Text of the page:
TODD, JACOB HUNTER, businessman and politician; b. 17 March 1827 near Brampton, Upper Canada, son of John Todd and Isabella Hunter; m. first 25 Jan. 1854, in Brampton, Anne Fox (d. 1866), and they had two sons and two daughters, of whom a son and a daughter survived childhood; m. there secondly 24 March 1873 Rosanna Wigley, and they had five sons, of whom three died young, and two daughters; d. 10 Aug. 1899 in Victoria, B.C.
According to descendants of Jacob Hunter Todd, his father, an Irish farmer who spent more time fox hunting than farming, immigrated to the United States in 1816 and was joined by his wife two years later. He worked in New York City at several trades before moving in 1820 to a farm in Trafalgar Township, Upper Canada, preferring, in the words of the Canada Christian Advocate, “life under British rule.” Little is known of the first three decades of Jacob’s life; he received some basic education and then worked on the family farm. Later he and a brother sold sewing-machines from house to house, travelling by horse and buckboard. It was a modest enterprise with modest returns.
Todd and his wife Anne moved to Victoria, Vancouver Island, in 1862, the year the town was incorporated. Jacob went first, arriving in May after a five-week journey by train across the United States and by steamer from San Francisco to Esquimalt, Vancouver Island. It is possible that he returned to Upper Canada later that year to accompany his wife and children to the west; their two-year-old daughter apparently died on the ship from San Francisco.
Within two weeks of his arrival in May, with a capital of $575, Todd had embarked on his first venture, importing 296 bushels of potatoes from Seattle, which yielded a net profit of $148 on his investment and expenses of $356. His next notable undertaking was a contract to build a fence around the property of Governor James Douglas*. Using unbroken staves from discarded barrels, he was able to obtain the materials virtually free of charge and thus made a respectable profit. The fence remained a source of great pride to Todd even when he had become one of the wealthiest citizens of the colony. More important for his future, however, was the opportunity to make the acquaintance of the governor. Douglas was from the outset well disposed toward Todd, regarding him as a man of initiative, attached to British institutions.
In 1863 Todd went to the Cariboo district on the mainland, where he established a general store at Barkerville, the heart of the gold-mining community [see William Barker]. In the 1868 fire that destroyed the town, he lost about $10,000 worth of goods and buildings, but he began at once to rebuild. Known for his fairness, Todd, who chose as the motto for his store “Live and let live,” was popular among the miners, both white and Chinese. His store flourished, and he was willing to grub-stake miners and prospectors in whom he had confidence. Despite his frequent claims that more gold went into the ground than ever came out of it, he speculated with considerable shrewdness in gold claims and properties, although he himself never became a miner. No doubt he owed his success in speculation partly to his position as a merchant, since debts were sometimes settled in claims.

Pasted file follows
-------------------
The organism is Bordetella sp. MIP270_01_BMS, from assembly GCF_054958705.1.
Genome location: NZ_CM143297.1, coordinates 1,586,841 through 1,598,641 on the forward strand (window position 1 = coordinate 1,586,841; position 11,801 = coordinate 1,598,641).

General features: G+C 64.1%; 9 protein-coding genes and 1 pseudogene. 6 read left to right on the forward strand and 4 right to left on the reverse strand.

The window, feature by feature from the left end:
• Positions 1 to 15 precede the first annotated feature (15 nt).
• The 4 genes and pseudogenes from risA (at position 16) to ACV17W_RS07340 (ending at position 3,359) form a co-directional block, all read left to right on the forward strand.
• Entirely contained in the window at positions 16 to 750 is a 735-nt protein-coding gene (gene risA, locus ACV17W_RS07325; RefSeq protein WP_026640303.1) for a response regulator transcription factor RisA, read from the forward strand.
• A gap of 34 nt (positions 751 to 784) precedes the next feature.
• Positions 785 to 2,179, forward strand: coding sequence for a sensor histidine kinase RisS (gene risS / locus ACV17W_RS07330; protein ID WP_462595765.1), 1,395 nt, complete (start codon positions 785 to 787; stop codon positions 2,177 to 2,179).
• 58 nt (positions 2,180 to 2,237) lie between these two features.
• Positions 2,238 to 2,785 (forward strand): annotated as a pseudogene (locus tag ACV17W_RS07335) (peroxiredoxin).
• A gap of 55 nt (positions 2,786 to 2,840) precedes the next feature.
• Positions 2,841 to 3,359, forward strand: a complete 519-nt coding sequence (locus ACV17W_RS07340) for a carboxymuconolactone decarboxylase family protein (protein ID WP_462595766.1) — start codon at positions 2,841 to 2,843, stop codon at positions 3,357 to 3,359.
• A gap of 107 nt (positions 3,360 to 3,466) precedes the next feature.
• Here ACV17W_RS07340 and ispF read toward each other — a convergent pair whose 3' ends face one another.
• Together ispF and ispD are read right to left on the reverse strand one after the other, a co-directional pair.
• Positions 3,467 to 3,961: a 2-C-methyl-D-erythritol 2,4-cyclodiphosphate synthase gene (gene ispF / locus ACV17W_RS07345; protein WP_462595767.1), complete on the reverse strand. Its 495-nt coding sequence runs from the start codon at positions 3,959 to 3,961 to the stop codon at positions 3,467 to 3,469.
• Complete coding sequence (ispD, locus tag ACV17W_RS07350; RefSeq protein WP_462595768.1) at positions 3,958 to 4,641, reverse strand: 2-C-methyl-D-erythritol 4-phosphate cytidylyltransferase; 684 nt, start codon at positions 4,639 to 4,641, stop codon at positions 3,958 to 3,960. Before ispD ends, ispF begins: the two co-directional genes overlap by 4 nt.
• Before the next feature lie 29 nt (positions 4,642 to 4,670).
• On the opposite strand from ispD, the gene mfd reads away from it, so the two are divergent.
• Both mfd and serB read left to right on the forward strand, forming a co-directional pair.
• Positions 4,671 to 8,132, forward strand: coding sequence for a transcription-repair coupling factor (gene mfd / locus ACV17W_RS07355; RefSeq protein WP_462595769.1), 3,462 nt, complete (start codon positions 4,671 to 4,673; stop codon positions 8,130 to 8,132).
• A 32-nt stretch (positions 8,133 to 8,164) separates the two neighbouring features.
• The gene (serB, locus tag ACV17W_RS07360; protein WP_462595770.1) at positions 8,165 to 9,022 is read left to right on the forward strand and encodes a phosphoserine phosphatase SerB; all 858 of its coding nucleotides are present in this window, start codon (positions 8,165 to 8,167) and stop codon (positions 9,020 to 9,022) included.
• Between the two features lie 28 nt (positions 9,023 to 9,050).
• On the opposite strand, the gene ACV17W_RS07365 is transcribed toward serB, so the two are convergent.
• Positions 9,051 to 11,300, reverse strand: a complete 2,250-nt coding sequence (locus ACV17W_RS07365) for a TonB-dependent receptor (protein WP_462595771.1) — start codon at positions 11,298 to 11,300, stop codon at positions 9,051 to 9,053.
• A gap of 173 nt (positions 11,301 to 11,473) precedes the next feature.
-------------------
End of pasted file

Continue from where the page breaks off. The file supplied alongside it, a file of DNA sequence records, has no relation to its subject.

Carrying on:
Todd spent the winters with his family in Victoria, but returned each spring to the gold-fields. When the Cariboo gold began to peter out, he left Barkerville in 1873 to establish new enterprises on Vancouver Island and the coast. On Wharf Street in Victoria he opened a dry-goods and outfitting store that served as ship-chandlery to many sealing vessels, and he also operated a grocery store on lower Yates Street. In 1875 he set up J. H. Todd, a wholesale grocery firm, to supply goods to the interior of the mainland. Two years later he took his son Charles Fox into the company, renaming it J. H. Todd and Son. Shortly after his departure from Barkerville in 1873, Todd had returned briefly to Ontario to remarry, having been widowed seven years earlier. His new wife, a 35-year-old schoolteacher from Brampton, was not allowed by Todd to continue teaching, but she became active in the community in other ways, notably as one of the first of the serious amateur gardeners for whom Victoria became known, and as a staunch supporter of St John’s Church (Anglican).
The most important of Todd’s ventures after leaving the Cariboo was his entry into the salmon-canning industry. Canneries had been operating in British Columbia since the early 1870s and were becoming increasingly important in the economic life of the province toward the end of the decade [see Alexander Ewen*]. J. H. Todd and Son’s trademark “Horseshoe” brand was the first to be registered (1881). The company, together with a number of other investors, purchased the Richmond Cannery on the Fraser River in 1882 and built the Beaver Cannery in 1889; it would eventually own five canneries on the coast, including the largest, the Empire Cannery at Esquimalt, purchased in 1906. Todd’s success was owing partly to the business skills he had developed in other fields. For instance, he understood advertising, and when salmon canners had difficulty selling red sockeye salmon, he began an extensive advertising campaign using the slogan “This salmon is guaranteed not to lose its colour when canned.”